Studies have shown that a daily yoga practice can influence blood pressure enough to potentially avoid medications.
How is that possible?
Yoga is hypothesized to increase the sensitivity of the baroreflex. The baroreflex is a homeostatic mechanism, or a way in which the body tries to keep itself in balance. It is a negative feedback loop that balances our blood pressure and heart rate to meet our body's demands. For example, when we begin flowing through fast sun salutations, our initial blood pressure will be too low to meet our muscles oxygen demands. Our barorecptors (sensors located in our blood vessels) notice this and communicate to the brain and to the heart that more blood is needed. In response our heart beats faster (our heart rate goes up) and our arteries constrict (become narrower). These actions increase our blood pressure which in turn increase the blood flow to our muscles, allowing us to complete the sun salutations. This same mechanism can occur in the opposite direction as well, allowing our blood pressure to decrease when our body is at rest.
With all of the positional changes and switches from fast Sun Salutations to calming, resting postures, yoga challenges the baroreceptors and re-sensitize them to small changes in the body. When the baroreceptors are sensitive, our body is able to regulate its own blood pressure under different circumstances. In this way, yoga can help prevent hypertension and some studies even hint that a daily yoga practice can help treat hypertension.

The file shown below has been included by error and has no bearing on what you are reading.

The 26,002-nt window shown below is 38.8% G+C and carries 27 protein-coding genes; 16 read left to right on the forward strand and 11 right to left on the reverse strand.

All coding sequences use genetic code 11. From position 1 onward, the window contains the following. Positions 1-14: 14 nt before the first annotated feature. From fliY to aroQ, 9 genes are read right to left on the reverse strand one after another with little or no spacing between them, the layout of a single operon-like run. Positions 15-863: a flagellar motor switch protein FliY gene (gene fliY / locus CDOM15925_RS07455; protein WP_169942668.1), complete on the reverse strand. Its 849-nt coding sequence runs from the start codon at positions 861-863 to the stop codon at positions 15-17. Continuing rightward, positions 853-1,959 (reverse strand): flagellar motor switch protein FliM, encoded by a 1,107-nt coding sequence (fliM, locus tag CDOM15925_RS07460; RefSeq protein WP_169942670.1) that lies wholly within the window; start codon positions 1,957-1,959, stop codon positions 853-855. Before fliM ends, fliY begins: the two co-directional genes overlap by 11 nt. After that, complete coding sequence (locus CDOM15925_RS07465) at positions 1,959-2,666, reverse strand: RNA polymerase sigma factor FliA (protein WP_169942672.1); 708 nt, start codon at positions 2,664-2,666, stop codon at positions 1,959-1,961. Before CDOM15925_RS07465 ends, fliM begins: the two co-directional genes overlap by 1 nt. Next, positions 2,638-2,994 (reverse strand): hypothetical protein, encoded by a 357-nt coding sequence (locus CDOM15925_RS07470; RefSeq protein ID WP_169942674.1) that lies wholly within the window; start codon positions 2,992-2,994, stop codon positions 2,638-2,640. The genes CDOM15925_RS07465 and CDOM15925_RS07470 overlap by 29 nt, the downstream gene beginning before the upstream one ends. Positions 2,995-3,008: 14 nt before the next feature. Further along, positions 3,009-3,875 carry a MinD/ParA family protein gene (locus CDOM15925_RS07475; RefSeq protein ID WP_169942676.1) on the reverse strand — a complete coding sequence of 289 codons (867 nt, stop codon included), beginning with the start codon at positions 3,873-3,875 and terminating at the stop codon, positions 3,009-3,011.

It’s so amazing!! Our bodies are incredibly smart and more than capable of regulating themselves as long as we allow it to do so. Yoga helps us refresh and retune our bodies so it can heal and care for itself. Hypertension is only one of the many common health problems yoga can help relieve. There are also studies showing yoga helping with Diabetes Mellitus, depression, addiction, and more! The ancient yogis have claimed this for years, but now we have scientific data to help prove it. It makes me so happy to see modern medicine acknowledging the traditional practices and beginning to accept them has treatment and preventative modalities.
So the next time you find yourself on your mat, flowing through your sun salutations, send a little gratitude to your barorecptors. Thank them for controlling your blood pressure. And thank yourself for dedicating time to your practice and your health. Who knows, maybe at your next doctors visit you're blood pressure will be lower!